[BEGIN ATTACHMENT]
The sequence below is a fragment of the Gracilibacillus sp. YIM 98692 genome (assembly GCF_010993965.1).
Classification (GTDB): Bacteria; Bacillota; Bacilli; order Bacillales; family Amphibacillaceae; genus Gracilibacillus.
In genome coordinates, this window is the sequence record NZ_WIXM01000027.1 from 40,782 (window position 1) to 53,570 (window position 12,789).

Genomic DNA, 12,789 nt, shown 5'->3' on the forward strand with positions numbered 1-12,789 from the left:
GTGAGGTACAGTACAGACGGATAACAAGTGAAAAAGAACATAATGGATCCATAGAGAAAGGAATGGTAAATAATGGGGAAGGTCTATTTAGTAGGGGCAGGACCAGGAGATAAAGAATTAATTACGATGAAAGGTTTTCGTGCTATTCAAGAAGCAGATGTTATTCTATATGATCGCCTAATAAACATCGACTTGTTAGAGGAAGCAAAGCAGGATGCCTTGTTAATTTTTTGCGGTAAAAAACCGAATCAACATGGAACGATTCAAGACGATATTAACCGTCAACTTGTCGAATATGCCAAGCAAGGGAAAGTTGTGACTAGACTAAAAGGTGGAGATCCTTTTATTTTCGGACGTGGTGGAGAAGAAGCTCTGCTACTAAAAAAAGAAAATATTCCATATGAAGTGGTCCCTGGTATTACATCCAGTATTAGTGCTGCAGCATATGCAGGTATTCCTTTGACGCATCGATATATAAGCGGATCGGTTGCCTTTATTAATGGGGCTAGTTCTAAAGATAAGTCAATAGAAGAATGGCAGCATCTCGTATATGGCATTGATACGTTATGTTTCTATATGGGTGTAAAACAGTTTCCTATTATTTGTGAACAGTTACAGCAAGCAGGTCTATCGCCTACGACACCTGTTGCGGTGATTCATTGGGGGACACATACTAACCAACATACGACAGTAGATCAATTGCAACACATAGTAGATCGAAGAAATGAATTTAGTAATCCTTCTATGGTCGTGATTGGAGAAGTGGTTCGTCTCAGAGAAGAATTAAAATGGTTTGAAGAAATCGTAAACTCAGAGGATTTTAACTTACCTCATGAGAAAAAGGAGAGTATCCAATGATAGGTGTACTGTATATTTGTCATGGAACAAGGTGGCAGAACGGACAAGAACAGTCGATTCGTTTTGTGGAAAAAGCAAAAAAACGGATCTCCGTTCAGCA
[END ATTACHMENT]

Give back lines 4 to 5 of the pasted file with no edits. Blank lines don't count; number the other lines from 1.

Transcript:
Genomic DNA, 12,789 nt, shown 5'->3' on the forward strand with positions numbered 1-12,789 from the left:
GTGAGGTACAGTACAGACGGATAACAAGTGAAAAAGAACATAATGGATCCATAGAGAAAGGAATGGTAAATAATGGGGAAGGTCTATTTAGTAGGGGCAGGACCAGGAGATAAAGAATTAATTACGATGAAAGGTTTTCGTGCTATTCAAGAAGCAGATGTTATTCTATATGATCGCCTAATAAACATCGACTTGTTAGAGGAAGCAAAGCAGGATGCCTTGTTAATTTTTTGCGGTAAAAAACCGAATCAACATGGAACGATTCAAGACGATATTAACCGTCAACTTGTCGAATATGCCAAGCAAGGGAAAGTTGTGACTAGACTAAAAGGTGGAGATCCTTTTATTTTCGGACGTGGTGGAGAAGAAGCTCTGCTACTAAAAAAAGAAAATATTCCATATGAAGTGGTCCCTGGTATTACATCCAGTATTAGTGCTGCAGCATATGCAGGTATTCCTTTGACGCATCGATATATAAGCGGATCGGTTGCCTTTATTAATGGGGCTAGTTCTAAAGATAAGTCAATAGAAGAATGGCAGCATCTCGTATATGGCATTGATACGTTATGTTTCTATATGGGTGTAAAACAGTTTCCTATTATTTGTGAACAGTTACAGCAAGCAGGTCTATCGCCTACGACACCTGTTGCGGTGATTCATTGGGGGACACATACTAACCAACATACGACAGTAGATCAATTGCAACACATAGTAGATCGAAGAAATGAATTTAGTAATCCTTCTATGGTCGTGATTGGAGAAGTGGTTCGTCTCAGAGAAGAATTAAAATGGTTTGAAGAAATCGTAAACTCAGAGGATTTTAACTTACCTCATGAGAAAAAGGAGAGTATCCAATGATAGGTGTACTGTATATTTGTCATGGAACAAGGTGGCAGAACGGACAAGAACAGTCGATTCGTTTTGTGGAAAAAGCAAAAAAACGGATCTCCGTTCAGCA